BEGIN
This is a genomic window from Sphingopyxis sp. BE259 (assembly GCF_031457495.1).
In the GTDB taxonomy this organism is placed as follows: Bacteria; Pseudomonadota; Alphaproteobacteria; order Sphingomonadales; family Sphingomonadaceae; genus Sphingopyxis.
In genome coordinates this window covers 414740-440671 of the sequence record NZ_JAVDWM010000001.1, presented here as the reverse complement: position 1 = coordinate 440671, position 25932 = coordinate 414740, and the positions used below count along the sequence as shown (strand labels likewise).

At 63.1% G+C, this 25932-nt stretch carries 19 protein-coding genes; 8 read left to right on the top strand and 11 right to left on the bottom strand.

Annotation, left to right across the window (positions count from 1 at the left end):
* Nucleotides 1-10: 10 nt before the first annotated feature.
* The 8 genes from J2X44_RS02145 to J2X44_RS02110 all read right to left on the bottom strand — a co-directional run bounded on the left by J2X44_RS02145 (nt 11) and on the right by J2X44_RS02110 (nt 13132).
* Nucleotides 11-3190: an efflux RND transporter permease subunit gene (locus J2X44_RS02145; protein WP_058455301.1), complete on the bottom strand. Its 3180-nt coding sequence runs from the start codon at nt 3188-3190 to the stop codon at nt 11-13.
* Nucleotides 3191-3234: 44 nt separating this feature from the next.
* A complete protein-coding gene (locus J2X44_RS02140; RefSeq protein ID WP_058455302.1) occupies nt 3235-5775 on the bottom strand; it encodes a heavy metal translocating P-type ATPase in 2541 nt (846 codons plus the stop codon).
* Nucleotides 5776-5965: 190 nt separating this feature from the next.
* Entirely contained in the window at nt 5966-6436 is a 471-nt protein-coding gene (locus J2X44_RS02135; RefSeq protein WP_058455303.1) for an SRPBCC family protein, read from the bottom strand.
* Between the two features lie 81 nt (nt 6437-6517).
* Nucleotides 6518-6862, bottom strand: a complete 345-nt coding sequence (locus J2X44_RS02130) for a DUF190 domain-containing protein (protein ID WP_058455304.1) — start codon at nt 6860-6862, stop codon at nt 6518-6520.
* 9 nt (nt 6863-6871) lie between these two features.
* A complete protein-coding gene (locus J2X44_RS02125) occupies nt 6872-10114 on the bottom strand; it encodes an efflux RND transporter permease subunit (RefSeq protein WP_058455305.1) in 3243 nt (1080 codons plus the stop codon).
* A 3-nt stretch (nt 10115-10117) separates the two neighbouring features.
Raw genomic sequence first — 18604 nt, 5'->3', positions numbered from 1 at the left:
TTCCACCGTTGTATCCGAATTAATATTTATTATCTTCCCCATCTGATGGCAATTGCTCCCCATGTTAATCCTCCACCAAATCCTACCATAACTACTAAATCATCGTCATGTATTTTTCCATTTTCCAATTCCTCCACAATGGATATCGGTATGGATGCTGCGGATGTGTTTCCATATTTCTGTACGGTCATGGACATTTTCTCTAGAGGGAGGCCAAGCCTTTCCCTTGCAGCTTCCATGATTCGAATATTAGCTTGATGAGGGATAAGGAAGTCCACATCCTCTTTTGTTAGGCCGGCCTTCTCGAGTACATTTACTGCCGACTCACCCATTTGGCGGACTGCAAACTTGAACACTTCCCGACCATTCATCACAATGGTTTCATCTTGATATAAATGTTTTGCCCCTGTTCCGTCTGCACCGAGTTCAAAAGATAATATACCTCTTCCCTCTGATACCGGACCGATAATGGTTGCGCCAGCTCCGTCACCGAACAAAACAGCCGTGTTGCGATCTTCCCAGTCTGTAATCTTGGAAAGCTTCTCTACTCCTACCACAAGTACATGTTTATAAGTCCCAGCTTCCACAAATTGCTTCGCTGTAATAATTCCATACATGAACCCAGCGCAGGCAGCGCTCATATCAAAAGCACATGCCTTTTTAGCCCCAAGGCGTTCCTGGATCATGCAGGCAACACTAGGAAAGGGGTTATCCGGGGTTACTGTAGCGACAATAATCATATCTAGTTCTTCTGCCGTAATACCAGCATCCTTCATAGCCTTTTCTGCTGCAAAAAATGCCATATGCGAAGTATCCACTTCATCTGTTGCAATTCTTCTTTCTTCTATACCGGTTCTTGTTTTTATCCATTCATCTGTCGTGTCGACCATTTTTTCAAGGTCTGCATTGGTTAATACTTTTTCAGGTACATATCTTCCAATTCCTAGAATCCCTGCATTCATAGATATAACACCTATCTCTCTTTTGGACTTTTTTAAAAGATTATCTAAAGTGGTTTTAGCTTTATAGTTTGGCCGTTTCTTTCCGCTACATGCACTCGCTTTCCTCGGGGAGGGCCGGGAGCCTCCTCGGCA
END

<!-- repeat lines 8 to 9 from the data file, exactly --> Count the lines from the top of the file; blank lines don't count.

* Nucleotides 11-3190: an efflux RND transporter permease subunit gene (locus J2X44_RS02145; protein WP_058455301.1), complete on the bottom strand. Its 3180-nt coding sequence runs from the start codon at nt 3188-3190 to the stop codon at nt 11-13.
* Nucleotides 3191-3234: 44 nt separating this feature from the next.